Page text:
How to grow weed in China, legally 0 (0)

From Quartz. Cannabis is fast becoming the world’s newest cash crop. In southwest China’s Yunnan province, farmers make more money growing and selling the plant than they can from more common crops like corn or wheat. But growing weed in China is not as simple as planting seeds in the ground. Many places in the…

The rise of China has created a new kind of Chinatown 0 (0)

From Quartz. Chinatowns aren’t what they used to be. A newer, more modern version of them is emerging across the English-speaking world. These new Chinese settlements have established themselves in New York, Sydney, LA, Melbourne, Vancouver, Toronto, and beyond. Historically, old Chinatowns were urban and almost exclusively settled by low-skilled laborers. Settling in one those…

Is WeChat a problem for democracies? 0 (0)

From Quartz. Politicians from Canada, the US and Australia have all turned to Chinese “super app” WeChat to reach Chinese voters in their countries. In this latest episode of Because China, we go to Australia to understand how WEChat could affect elections and democratic processes of another country. We break down how misinformation travels within…

How China’s swine fever epidemic turned into a global crisis 0 (0)

From Quartz. In just a year, a virus known as “African Swine Fever” has wiped out about half of China’s pig herd, the largest in the world, and has since spread to neighboring countries in Asia. The ASF epidemic offers a rare window into understanding China’s fragmented, underdeveloped agriculture sector, and how it can have…

What we can learn from magicians about managing risk 0 (0)

From Quartz. Good magic feels like it’s all up to chance—the right card happens to be in the right place at the right time. All of that is, of course, an illusion, achieved through hours and hours of practice. Rachel Wax works in fashion by day and magic by night in Speakeasy Magick at The…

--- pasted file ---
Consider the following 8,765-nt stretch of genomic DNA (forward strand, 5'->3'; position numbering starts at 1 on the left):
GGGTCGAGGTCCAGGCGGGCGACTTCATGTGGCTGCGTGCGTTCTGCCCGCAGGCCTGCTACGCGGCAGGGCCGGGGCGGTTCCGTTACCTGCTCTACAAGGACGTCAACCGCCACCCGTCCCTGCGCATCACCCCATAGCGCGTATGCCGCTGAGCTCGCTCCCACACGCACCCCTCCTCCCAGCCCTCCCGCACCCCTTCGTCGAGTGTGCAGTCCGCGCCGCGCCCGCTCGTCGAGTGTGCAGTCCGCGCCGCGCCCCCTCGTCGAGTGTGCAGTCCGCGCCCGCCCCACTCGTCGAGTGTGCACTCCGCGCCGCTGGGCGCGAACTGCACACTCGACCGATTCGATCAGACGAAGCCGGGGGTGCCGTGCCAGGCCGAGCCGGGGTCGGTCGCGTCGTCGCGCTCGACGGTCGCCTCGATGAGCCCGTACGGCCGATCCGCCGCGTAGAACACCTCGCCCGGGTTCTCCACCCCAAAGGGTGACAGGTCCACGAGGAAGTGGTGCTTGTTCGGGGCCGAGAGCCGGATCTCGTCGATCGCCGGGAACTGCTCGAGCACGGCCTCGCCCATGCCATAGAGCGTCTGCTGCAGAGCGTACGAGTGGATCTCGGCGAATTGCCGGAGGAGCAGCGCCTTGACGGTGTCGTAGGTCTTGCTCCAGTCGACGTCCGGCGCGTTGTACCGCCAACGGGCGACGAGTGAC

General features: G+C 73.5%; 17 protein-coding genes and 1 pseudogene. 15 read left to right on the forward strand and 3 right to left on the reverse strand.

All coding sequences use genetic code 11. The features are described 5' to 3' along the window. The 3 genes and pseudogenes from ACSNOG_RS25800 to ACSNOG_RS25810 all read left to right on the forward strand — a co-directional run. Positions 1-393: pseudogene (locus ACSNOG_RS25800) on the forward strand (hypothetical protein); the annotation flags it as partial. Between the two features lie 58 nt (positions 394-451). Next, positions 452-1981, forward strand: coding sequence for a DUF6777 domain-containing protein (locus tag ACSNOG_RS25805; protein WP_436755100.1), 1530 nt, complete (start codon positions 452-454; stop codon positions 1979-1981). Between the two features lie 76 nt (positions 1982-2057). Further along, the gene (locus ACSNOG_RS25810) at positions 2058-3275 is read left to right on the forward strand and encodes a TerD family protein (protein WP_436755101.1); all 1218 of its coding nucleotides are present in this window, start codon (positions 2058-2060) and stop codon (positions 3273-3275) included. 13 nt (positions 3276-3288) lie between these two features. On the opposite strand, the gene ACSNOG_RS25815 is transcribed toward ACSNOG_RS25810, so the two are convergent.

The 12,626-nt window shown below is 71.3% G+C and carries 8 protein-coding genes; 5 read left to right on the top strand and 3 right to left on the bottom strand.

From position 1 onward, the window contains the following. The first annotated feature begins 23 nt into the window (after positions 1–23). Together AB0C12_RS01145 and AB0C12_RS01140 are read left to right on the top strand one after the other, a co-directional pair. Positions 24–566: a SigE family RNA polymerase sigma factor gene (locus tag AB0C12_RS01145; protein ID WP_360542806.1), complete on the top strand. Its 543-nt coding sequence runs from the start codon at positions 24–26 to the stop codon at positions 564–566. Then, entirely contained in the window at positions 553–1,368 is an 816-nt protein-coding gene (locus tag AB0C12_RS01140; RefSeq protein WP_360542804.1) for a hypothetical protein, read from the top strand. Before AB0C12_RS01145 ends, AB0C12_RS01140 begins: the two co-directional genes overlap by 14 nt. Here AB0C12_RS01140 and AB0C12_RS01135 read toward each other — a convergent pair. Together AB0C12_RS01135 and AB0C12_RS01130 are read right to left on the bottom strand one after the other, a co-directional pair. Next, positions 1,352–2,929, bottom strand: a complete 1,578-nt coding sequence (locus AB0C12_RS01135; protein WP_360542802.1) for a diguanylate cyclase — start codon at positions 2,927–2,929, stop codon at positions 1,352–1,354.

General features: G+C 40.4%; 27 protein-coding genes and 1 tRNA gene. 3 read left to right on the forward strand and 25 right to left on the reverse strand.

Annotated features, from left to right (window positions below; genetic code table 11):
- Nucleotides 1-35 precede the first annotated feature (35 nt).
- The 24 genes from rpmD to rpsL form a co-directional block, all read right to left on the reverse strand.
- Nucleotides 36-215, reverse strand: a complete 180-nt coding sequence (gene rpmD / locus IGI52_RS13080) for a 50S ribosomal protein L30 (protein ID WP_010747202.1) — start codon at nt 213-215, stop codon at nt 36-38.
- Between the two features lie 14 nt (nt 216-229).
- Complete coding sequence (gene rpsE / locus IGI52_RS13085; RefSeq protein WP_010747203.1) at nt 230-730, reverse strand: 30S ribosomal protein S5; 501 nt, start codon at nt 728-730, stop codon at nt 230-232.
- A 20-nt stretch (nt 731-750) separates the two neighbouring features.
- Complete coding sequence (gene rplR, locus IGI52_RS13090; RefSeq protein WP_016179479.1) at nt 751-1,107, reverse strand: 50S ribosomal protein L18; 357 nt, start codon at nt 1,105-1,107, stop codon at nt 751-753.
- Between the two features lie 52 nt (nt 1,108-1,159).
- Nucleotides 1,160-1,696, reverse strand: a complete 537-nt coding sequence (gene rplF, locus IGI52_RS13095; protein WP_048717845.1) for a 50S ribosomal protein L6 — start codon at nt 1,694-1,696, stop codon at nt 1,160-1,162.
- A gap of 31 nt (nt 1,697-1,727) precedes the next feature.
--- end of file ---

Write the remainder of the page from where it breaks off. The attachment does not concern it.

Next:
Most of us are risk illiterate—but we can fix that 0 (0)

From Quartz. We all hit the same pitfalls when gauging risk: we underestimate it, overestimate it, and misunderstand key information. In the first episode of RISK, we meet Sam Antar, former white collar criminal. Then we travel to the world’s first Center for Risk Literacy in Berlin to learn why most of us are "risk…

Will virtual dating outlast the pandemic? 0 (0)

From Quartz. For the first time in history, virtually everyone who’s dating is dating virtually. Covid-19 has forced a pivot to video for many of the estimated 41% of online singles on dating apps worldwide. And an ongoing slow shift within the industry has accelerated. Bumble, which launched in-app video chat in 2019, said its…

How coronavirus is making Olympic athletes train under quarantine 0 (0)

From Quartz. Professional athletes don’t normally work from home. But from February into early March, as coronavirus began upending sports competitions around the world, Olympians found themselves training in not-so-state-of-the-art facilities—often their living rooms, their balconies, or even their family barns. For weeks, many were training this way and still planning to compete this July…